You have probably heard the term ‘Yagi antenna’ and perhaps wondered what it is and why it has such a distinctive name. The Yagi, shown above, is one of the most common antenna types.
Once you start noticing them, you’ll see them everywhere – on housetops to pull in over-the-air television signals, on progammable LED road signs for reception of message updates, even on remote monitoring stations far from any population center where they transmit collected data back to civilization.
The Yagi is so popular because the design is simple, it’s easy and relativley inexpensive to manufacture and it has high gain (or increase in the power the antenna receives and transmits). A Yagi antenna typically produces gain of 10 decibels (dB) or more.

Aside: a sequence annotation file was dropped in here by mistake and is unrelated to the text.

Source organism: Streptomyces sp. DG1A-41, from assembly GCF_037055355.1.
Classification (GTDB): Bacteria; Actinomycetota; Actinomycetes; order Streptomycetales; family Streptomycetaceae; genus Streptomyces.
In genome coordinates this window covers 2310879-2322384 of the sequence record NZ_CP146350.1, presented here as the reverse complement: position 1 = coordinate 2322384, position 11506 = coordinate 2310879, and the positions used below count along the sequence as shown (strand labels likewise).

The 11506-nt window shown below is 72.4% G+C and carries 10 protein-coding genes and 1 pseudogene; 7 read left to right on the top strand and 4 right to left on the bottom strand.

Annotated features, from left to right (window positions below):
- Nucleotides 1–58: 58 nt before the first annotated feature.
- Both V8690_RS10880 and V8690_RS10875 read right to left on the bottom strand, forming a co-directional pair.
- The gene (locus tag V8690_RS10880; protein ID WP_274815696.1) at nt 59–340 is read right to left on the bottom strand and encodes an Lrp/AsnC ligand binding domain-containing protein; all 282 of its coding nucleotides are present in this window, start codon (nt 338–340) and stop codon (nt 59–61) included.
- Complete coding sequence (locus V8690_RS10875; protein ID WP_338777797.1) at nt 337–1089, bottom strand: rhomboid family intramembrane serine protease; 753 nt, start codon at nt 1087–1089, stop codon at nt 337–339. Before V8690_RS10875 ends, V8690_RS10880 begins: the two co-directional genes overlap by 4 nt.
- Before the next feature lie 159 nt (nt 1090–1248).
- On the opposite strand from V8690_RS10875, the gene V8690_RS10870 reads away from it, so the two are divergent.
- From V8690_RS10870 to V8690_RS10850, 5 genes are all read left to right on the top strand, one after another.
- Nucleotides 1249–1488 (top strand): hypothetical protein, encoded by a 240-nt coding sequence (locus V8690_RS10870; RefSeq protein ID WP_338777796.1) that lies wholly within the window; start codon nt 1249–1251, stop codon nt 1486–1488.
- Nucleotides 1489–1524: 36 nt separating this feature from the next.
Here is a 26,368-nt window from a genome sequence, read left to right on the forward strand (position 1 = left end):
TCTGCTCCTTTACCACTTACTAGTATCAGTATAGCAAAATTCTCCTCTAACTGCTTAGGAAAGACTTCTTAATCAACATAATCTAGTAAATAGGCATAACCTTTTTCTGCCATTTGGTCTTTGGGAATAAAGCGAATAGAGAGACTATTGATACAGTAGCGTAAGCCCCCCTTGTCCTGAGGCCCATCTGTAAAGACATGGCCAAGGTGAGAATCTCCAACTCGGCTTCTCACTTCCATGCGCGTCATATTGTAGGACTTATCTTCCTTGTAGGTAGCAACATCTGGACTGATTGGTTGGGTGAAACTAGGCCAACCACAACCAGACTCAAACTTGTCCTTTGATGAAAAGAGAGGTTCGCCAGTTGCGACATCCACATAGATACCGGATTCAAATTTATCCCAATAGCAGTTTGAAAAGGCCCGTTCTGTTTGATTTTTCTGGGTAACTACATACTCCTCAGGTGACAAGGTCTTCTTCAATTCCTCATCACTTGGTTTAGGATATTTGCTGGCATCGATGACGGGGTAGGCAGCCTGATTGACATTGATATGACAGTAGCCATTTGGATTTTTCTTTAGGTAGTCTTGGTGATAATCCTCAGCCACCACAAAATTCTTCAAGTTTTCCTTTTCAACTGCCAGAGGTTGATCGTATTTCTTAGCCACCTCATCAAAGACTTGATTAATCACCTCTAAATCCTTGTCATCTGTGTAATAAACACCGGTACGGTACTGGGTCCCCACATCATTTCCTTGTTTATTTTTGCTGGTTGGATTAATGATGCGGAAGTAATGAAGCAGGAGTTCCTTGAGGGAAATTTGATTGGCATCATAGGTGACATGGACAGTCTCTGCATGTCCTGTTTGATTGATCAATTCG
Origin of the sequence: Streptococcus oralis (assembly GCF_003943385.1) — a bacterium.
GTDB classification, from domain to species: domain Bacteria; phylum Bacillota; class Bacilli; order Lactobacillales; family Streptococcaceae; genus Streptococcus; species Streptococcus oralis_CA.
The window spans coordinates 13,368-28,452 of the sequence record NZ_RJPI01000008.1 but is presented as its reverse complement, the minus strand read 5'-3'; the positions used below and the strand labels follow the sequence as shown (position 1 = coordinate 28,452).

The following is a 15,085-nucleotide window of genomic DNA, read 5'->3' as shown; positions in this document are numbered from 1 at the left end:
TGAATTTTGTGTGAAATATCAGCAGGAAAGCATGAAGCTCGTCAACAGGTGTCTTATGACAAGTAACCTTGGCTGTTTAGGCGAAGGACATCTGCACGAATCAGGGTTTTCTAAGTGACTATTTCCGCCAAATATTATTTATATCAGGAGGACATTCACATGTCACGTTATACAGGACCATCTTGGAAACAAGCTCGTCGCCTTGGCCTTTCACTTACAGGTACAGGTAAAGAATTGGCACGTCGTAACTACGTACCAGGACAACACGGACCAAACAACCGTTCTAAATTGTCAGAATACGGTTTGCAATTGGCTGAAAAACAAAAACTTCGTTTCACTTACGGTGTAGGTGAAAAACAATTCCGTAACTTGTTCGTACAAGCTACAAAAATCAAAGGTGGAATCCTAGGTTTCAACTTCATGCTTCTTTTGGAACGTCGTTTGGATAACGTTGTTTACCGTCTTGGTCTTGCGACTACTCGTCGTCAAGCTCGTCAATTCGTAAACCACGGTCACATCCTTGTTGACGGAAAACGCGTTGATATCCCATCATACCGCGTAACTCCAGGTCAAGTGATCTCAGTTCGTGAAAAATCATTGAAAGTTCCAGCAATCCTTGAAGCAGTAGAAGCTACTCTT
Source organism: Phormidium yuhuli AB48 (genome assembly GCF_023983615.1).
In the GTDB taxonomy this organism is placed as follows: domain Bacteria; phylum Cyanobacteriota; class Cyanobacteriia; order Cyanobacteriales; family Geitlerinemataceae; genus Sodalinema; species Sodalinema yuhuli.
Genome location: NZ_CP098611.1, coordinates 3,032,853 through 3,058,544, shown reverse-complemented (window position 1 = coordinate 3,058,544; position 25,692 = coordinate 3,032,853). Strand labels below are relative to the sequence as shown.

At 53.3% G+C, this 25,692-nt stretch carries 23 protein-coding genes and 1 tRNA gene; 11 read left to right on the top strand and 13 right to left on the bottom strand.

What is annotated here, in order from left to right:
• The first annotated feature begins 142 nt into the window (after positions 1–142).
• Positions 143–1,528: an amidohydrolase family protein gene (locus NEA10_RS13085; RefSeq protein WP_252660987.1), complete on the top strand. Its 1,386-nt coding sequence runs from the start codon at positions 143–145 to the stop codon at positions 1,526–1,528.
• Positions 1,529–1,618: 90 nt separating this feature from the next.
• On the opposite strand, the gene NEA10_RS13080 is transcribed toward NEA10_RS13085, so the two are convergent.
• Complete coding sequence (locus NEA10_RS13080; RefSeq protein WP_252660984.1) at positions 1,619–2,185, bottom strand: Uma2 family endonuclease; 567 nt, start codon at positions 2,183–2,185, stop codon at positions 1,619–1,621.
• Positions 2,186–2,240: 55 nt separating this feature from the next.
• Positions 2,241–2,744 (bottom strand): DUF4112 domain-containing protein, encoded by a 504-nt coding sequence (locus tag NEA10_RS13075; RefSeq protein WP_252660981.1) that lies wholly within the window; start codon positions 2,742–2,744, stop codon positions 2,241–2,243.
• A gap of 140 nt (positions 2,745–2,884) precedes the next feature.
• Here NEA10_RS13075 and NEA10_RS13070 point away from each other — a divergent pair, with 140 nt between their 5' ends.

A Yagi antenna comprises a conductor and insulated dipoles parallel to the conductor. An illustration of a Yagi antenna is above.
The Yagi antenna is named after Japanese engineer Hidetsugu Yagi. Sources vary, but Mr. Yagi either (a) co-invented the antenna with engineer Shintaro Uda in the 1920’s, or (b) popularized Uda’s antenna design by publishing the first English language accounts and demonstrating the antenna in the U.S.
So a more accurate name for the design may be the Yagi-Uda antenna, but the universal name is Yagi. Yagi antennas are directional, meaning they must be pointed directly at a signal source for peak performance.
Rather than try to explain how a Yagi antenna works, I encourage you to watch the video above featuring Don, the Antenna Engineer, from weBoost. In the video Don explains the difference between directional and omnidirection antennas. He uses a Yagi antenna as his directional example, and explains how it works.
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